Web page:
Excavator operator Glen Payne from Online Demolition takes a coffee break against the business end of an excavator part-way through demolishing a house. Picture: David Caird
MELBOURNE’S most demolished suburbs have been revealed.
And rather than townhouse and apartment developers, it’s homebuyers and owners looking for bigger houses in the suburbs behind the wrecking ball.
New Victorian Building Authority figures show 5345 demolition permits were issued in the past financial year.
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Master Builders Association Victorian chairman Steven Peluso said for large parts of Melbourne 30 per cent of homes being demolished would be replaced by a family home — particularly in top demolition suburbs Mt Waverley, Glen Waverley, Doncaster and Bentleigh.
“And that has increased,” Mr Peluso said.
But the activity for townhouses and apartments had slowed down as requirements to have 30 per cent open space on a block cut back scope for development.
143 Greythorn Rd, Balwyn Northis priced at $1.25-$1.35 million, but expected to attract buyers willing to pay hundreds of thousands more to bulldoze and replace it.
Home builder Porter Davis has come close to doubling the number of new homes it is building to replace a recently demolished abode.
Hot spots include Blackburn, where they accounted for one in every five demolitions in the past financial year.
General manager digital and marketing Shaun Patterson said they were also seeing growth in Melbourne’s west around areas like Altona.
He said about 60 per cent of their customers were demolishing a long-time family home.
“The reality is, in today’s environment, it’s very easy to knock a house down and put a new one up,” Mr Patterson said.
“A lot of them look around but are attached to the location through kids at school or knowing and liking their neighbours.
“Certainly families and downsizers are driving it.”
Soaring house prices meant many homeowners were taking advantage of the added equity in their home to bulldoze it and build a new one, said Metricon sales and brand manager Damian Morabito.
“Rising house prices, if anything, have been a positive for this market, enabling families and empty nesters to leverage the equity in their land to assist funding their projects,” Mr Morabito said.
The builder had seen the highest demand for such projects in Glen Waverley, Mt Waverley, Bentleigh, Balwyn North and Doncaster — all in the top ten suburbs for demolitions in Melbourne.
“The larger blocks in these sought-after areas are perfect for new family homes to meet today’s lifestyle needs,” Mr Morabito said.
Online Demolition owner Andre Langley with a 20-tonne excavator used to demolish houses. Picture: David Caird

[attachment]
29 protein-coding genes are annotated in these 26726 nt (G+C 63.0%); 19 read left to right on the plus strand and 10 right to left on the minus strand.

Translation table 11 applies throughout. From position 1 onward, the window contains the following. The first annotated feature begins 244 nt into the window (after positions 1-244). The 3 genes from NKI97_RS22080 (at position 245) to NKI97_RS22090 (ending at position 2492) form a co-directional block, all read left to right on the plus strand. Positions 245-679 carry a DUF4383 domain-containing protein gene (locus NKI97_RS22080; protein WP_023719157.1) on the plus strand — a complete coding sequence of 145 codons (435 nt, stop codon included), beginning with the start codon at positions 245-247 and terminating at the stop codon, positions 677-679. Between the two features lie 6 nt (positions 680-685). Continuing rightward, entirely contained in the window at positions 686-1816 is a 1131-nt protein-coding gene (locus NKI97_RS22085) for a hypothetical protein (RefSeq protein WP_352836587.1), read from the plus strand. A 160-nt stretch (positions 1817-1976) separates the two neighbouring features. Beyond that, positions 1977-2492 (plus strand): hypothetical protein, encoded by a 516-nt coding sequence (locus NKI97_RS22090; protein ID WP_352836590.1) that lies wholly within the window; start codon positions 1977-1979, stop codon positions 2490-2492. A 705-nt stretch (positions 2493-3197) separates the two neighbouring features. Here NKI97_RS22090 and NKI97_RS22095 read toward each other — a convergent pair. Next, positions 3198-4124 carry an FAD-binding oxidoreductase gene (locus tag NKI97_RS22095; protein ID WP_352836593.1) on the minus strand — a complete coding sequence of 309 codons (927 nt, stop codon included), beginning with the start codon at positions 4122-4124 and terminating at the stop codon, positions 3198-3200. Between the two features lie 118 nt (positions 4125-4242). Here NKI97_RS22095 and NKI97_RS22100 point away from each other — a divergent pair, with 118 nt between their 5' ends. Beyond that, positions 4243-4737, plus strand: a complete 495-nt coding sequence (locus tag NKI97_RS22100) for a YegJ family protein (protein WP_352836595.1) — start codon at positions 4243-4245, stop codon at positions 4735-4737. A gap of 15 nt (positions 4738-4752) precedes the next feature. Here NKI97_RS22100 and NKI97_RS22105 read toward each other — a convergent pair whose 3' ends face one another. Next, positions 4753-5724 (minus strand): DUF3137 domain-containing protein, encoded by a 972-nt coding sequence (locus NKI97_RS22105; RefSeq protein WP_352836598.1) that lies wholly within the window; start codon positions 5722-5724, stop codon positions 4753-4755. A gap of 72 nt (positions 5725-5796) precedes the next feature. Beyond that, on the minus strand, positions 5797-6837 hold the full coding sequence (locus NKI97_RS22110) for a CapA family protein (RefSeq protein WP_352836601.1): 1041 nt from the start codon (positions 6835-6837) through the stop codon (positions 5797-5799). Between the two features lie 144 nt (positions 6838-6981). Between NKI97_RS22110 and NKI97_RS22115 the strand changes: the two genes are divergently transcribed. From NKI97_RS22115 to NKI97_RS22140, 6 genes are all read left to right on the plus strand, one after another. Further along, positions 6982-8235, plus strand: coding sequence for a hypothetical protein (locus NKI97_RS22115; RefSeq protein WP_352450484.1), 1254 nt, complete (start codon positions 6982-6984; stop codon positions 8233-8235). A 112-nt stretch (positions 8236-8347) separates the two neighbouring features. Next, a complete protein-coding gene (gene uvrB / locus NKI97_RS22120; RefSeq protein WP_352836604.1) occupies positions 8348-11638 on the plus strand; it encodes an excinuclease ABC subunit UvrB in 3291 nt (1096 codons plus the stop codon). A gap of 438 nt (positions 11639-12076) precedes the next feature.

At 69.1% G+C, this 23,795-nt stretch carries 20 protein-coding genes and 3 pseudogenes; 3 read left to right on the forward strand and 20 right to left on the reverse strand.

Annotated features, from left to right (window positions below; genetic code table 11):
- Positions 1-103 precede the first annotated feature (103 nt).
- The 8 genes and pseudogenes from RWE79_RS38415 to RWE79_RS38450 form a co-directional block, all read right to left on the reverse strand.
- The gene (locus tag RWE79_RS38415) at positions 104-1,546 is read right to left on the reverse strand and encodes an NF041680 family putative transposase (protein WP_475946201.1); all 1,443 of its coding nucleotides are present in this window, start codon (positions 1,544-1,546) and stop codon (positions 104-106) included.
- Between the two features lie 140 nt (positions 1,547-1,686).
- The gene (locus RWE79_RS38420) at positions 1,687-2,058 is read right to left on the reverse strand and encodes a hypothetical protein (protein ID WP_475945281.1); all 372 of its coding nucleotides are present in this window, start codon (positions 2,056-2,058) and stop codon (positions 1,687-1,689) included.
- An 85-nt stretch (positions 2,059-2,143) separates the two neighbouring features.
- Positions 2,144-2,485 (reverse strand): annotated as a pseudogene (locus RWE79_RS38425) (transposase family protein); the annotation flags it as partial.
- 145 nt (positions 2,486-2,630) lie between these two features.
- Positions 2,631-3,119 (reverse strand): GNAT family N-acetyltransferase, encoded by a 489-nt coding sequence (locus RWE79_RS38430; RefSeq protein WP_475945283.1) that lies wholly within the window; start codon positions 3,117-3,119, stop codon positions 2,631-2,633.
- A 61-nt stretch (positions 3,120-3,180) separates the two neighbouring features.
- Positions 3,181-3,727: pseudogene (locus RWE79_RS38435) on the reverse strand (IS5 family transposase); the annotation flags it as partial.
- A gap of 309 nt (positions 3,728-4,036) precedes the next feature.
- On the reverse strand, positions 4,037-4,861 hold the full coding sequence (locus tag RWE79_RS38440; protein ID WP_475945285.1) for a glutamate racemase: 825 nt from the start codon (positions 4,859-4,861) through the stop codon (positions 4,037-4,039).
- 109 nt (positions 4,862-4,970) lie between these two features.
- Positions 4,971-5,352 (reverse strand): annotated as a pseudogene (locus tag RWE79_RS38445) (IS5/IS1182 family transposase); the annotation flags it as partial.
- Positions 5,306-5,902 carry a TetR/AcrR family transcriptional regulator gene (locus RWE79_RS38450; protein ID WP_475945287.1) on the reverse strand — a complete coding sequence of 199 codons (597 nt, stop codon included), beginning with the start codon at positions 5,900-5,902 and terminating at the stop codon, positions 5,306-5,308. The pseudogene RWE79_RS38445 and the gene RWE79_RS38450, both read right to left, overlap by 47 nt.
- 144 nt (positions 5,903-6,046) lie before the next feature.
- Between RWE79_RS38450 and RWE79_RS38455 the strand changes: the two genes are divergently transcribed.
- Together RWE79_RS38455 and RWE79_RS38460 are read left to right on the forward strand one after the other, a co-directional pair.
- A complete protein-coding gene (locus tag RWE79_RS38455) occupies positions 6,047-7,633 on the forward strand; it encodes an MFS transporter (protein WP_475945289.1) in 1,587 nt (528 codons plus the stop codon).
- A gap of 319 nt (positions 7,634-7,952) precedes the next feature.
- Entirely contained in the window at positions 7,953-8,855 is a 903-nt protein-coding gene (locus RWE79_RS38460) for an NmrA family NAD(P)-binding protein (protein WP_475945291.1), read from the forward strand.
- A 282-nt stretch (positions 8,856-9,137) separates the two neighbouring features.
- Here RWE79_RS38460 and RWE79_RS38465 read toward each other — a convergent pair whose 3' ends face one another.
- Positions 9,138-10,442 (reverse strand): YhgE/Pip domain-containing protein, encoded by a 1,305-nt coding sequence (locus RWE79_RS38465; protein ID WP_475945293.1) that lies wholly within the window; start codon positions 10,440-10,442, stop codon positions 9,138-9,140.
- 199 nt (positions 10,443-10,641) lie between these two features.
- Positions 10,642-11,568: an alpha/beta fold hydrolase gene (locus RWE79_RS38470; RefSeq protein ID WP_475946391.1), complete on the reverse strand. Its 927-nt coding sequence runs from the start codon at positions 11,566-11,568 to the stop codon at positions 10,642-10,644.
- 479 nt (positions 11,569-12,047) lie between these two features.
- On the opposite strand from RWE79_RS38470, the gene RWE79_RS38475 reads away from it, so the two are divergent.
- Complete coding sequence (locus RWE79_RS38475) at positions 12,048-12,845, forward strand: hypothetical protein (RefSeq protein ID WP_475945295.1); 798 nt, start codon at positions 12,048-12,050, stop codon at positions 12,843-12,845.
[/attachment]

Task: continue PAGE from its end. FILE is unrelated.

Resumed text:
Online Demolitions owner Andre Langley said the wrecking business was booming at the moment.
Across all the demolition work he completed, the majority was for people knocking down a house to replace it with a more modern abode.
“A lot of them are demolishing family homes of a number of years,” Mr Langley said.
“People want to be in a modern home that’s more cost efficient and with more natural light.”
Mr Langley’s company demolished the 13-year family home of Forest Hill residents Lisa Croxford and Tony Barrett this week.
The suburb had 27 demolition permits issued last year, according to the VBA.
The Forest Hill home being demolished this week. Picture: David Caird
The family loved the street and their house, and their kids were in local schools, but the home “leaked like a sieve”, Ms Croxford said.
“It is also tricky to upsize in the area and near impossible to get a well-built modern home. Hence, our decision to stay put and demolish,” she said.
Their new home would be energy efficient, spacious and filled with natural light — making the best of their block’s orientation, but would be the first change in a street that consists entirely of weatherboard houses.
The process can be surprisingly precise when it needs to be. Picture: David Caird
“We are building a modern architect-designed home — so our neighbours are also saying goodbye to a streetscape that has been in place for some 50 years,” Ms Croxford said
“We know however that whilst we are the first others also have plans to rebuild.”
Many homebuyers are also purchasing a home with the intent to bulldoze it.
Upwards of 80 per cent of the older houses in Glen Waverley and Mt Waverley on a 650sq m or bigger block were being sold for $1.2 million-plus to buyers planning to demolish them, according to Harcourts Judd White director Dexter Prack.
4 Fairhills Pde, Glen Waverley goes under the hammer on October 13 — and could face the wrecking ball at the hands of a family wanting a new home soon after.
“An original home will be knocked down, that’s the area we are in — people won’t renovate,” Mr Prack said.
Aaron Kee is having a Burwood home knocked down and rebuilt by Porter Davis.
He said he bought the property in November last year specifically to replace with a new one after working out that it would be a similar cost to renovating his current home in nearby Mt Waverley.
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The Burwood house was recently demolished, with one of the key motivations being to have a comfortable family home for the long term where grandchildren could one day come to stay.
It would also help future-proof them for when homebuyers were looking at the home later in their life and didn’t want a home that needed to be updated.
“We have been thinking about this for two or three years and looking at different options,” Mr Kee said.
MELBOURNE’S MOST DEMOLISHED SUBURBS
Most demolition permits issued by suburb
Glen Waverley — 132
Mt Waverley — 125
Bentleigh East — 108
Reservoir — 96
Doncaster East — 66
Balwyn North — 59
Doncaster — 53
Glenroy — 50
Altona North — 49
Bentleigh — 49